Tuesday, February 3, 2004

This is a panoramic view from the Taksin Bridge ... looking south and down the Chao Phraya River. Eventually this direction leads to the sea.


Wednesday, February 4, 2004

THOCBDC's main transmission site is auspiciously placed.



Thursday, February 5, 2004

More than two years ago THOCBDC investigated the mysterious case of the Sofitel Hotel ... the one on the bank of the Chao Phraya River. Apparently some strange growth retarding disease had savagely ravaged the place not long before its scheduled opening. Like a baby born without a brain, from the outside it looked OK; but when poked nothing moved. And when ... to carry this anatomy thing a bit further ... a cyclopean optical probe forced its way to the innards, well, all that was seen was unfinished business. As if God had though better about completing the job.

Yesterday THOCBDC returned to the zombie. Though still 'dead', its caretakers had sutured off the major cavities. No longer visible were its major, albeit not pumping, organs. Only the remains of the escalator were on view; the remainder of the hulk lay behind a not very cosmetic wall.


PS: Though the Nana Entertainment complex (*) is a vast warren of pleasure pits, little is known of the gangways that feed into this 'mother' ship. With lower rents (and lower beer prices), they easily offer less for less. Norwegians, being a frugal lot (high taxes at home?), naturally are drawn to these down-market places. Pouring 70 baht beers and dishing up girls who are either long of tooth or wide of girth, they are favorites with the Norse people.


(*) Pictured on these pages many times.


Friday, February 6, 2004 (pre-journal)

These little red boxes are found all over Bangkok. No wires or pipes lead into them. They have no antennas. And, Bangkokians pay no attention to them.

Any guesses? No fair if you can read Thai.


PS:

Reader Candice Logan from Pendumbu in Sierra Leone writes:

"The red boxes! Are they for absentee voting?"

No.

Reader Gunter Heinemann from Paysandu, Uruguay hopes:

"For the anonymous condemnation of neighbors? If so, I wish we had some."

Wrong.


PPS: Bible Study founder, Brother Harry, writes:

"Do those red things have anything to do with filthy Bangkok sex? Are they Patpong Valentine's Day condom machines?"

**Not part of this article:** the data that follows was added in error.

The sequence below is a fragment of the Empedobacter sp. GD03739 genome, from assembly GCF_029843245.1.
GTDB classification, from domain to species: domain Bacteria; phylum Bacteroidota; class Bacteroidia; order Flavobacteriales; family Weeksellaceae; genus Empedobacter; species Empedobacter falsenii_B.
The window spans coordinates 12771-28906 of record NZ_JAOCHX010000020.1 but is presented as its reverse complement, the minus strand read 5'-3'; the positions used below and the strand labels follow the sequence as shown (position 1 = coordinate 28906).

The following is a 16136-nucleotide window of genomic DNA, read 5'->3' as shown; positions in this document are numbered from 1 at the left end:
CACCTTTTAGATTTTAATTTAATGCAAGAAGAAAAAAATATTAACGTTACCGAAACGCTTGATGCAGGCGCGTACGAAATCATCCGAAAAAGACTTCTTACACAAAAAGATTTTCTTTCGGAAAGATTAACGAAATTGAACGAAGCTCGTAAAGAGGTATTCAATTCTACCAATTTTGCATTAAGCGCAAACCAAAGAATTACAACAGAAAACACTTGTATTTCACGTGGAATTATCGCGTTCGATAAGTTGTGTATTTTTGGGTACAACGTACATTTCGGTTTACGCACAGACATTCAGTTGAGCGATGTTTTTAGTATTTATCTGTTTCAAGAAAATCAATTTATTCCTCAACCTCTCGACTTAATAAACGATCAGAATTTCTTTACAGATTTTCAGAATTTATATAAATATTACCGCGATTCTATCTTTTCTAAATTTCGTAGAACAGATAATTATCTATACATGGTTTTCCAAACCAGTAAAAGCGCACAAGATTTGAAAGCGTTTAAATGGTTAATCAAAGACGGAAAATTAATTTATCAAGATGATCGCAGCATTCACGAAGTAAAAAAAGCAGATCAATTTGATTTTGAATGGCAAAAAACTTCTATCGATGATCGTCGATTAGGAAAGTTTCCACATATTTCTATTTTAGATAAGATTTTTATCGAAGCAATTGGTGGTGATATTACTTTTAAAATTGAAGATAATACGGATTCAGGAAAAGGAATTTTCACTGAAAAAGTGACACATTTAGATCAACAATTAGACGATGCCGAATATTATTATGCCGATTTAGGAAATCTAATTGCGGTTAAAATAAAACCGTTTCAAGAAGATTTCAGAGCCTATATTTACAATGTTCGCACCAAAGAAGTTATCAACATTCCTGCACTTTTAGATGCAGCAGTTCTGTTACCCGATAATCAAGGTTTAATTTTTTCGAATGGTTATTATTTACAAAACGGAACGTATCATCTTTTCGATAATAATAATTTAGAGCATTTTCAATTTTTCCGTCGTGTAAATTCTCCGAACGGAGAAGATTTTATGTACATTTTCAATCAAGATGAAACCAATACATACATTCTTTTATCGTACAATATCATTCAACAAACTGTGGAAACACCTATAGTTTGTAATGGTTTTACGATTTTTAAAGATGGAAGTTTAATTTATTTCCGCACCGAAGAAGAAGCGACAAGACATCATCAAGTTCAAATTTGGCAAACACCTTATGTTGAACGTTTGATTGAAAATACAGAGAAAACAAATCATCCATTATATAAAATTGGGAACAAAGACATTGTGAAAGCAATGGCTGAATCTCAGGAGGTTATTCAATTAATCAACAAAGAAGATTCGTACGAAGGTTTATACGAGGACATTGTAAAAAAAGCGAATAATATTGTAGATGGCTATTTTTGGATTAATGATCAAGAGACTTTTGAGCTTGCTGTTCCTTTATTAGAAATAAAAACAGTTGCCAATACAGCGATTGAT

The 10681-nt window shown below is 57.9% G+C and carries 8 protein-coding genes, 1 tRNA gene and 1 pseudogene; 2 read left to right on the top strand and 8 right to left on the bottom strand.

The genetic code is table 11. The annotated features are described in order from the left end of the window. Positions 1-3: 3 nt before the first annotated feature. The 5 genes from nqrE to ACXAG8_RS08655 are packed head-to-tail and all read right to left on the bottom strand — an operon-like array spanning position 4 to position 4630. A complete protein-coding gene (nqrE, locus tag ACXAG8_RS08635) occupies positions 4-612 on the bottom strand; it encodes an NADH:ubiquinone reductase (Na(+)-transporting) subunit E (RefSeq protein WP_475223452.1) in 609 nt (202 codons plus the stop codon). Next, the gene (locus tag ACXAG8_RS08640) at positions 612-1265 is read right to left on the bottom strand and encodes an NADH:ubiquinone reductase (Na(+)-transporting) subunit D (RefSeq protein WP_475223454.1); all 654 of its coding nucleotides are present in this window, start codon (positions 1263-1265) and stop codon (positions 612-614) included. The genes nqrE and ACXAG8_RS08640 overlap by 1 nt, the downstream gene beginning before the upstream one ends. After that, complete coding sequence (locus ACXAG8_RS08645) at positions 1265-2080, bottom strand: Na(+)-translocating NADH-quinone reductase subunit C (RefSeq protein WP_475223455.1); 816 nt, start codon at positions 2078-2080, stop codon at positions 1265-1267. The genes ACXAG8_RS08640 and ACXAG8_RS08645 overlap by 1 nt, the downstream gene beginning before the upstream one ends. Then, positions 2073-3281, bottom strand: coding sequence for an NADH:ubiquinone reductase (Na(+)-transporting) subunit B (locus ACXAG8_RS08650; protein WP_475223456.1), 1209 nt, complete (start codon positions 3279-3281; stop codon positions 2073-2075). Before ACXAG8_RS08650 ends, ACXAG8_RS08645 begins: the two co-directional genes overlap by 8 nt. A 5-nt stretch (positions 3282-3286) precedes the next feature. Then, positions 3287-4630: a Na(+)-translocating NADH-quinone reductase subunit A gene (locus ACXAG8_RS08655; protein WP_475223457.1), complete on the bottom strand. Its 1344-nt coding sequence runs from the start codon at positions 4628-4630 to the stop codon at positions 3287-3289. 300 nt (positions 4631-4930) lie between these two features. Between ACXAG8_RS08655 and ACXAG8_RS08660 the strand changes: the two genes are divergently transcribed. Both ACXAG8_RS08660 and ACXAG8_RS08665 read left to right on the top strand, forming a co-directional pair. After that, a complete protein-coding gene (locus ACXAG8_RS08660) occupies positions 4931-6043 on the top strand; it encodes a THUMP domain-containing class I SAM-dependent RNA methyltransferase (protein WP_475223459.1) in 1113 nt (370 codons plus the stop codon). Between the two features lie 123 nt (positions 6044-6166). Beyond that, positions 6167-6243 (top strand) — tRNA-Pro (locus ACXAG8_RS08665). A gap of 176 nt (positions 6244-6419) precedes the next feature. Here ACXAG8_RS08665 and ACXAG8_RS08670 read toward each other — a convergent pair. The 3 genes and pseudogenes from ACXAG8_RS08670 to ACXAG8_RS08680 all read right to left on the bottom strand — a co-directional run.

Take Back Valentine's Day! Get a Heart On For Jesus!

Valentine's Day has always been nothing more than a shameless celebration of promiscuity. In grade schools throughout the land, six-year-olds are encouraged to fill their classmates' shoeboxes with sexually predatory demands like, "Be Mine!" Hearts are everywhere - red and round like ripe baboon anuses when the monkeys are in heat. Grown women are running around with their hearts on fire for any stranger with a Whitman's Sampler. But all these people whipped into a fornicating frenzy have their hearts turned off to the one person who matters - Jesus! Well, we at Landover Baptist are going on record, saying we've got a heart on for Jesus! Landover Baptist joins Christians nationwide in implementing the "Iíve Got a Heart On For Jesus!" campaign to teach children the importance of living chaste, sin-free lives. The program replaces the secular "holiday" of "Valentine's Day."


Saturday, February 7, 2004

No, Brother Harry, you too ... like readers Candice and Gunter ... have completely missed the target. Those little red boxes do not contain Valentine's Day condoms.

Let's open the box and see what's inside. Once this is done your task should be a snap ... and you don't even have to be fluent in Thai to figure out the answer.


Sunday, February 8, 2004

"The bridge is still safe." Presumably that is the purpose of the mysterious red box; each day someone from the Bureau of Bridges walks across the bridge ... and if he makes it safely to the other end (where the box is afixed), he notes (on a paper in the box) that nothing strange happened to him while he crossed the bridge.

It's a foggy day in Bangkok.


PS: Reader Don Bull from Virginia writes:

"It is a maintenance schedule for the red box! Just like the schedules in the restrooms at Walmart."

THOCBDC thinks this is the defacto correct answer.

Next: Part II